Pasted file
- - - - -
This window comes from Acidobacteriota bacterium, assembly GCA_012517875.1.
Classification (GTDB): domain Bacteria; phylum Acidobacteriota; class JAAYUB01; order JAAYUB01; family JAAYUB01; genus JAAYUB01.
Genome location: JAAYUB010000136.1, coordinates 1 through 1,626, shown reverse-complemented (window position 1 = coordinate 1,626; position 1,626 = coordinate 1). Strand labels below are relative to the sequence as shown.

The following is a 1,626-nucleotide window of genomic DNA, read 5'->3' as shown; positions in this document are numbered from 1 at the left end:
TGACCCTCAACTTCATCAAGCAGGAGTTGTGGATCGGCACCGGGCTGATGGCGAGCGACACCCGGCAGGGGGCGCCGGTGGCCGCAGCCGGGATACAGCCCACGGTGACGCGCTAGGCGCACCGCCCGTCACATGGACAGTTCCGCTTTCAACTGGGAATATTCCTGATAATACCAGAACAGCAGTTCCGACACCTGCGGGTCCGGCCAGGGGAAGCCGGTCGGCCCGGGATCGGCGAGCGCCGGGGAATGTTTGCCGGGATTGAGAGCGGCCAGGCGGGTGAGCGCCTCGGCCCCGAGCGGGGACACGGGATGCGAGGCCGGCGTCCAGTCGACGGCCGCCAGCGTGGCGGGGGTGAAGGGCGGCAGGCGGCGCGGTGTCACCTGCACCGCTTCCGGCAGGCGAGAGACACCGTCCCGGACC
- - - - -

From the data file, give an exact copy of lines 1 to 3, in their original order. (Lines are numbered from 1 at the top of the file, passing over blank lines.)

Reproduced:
This window comes from Acidobacteriota bacterium, assembly GCA_012517875.1.
Classification (GTDB): domain Bacteria; phylum Acidobacteriota; class JAAYUB01; order JAAYUB01; family JAAYUB01; genus JAAYUB01.
Genome location: JAAYUB010000136.1, coordinates 1 through 1,626, shown reverse-complemented (window position 1 = coordinate 1,626; position 1,626 = coordinate 1). Strand labels below are relative to the sequence as shown.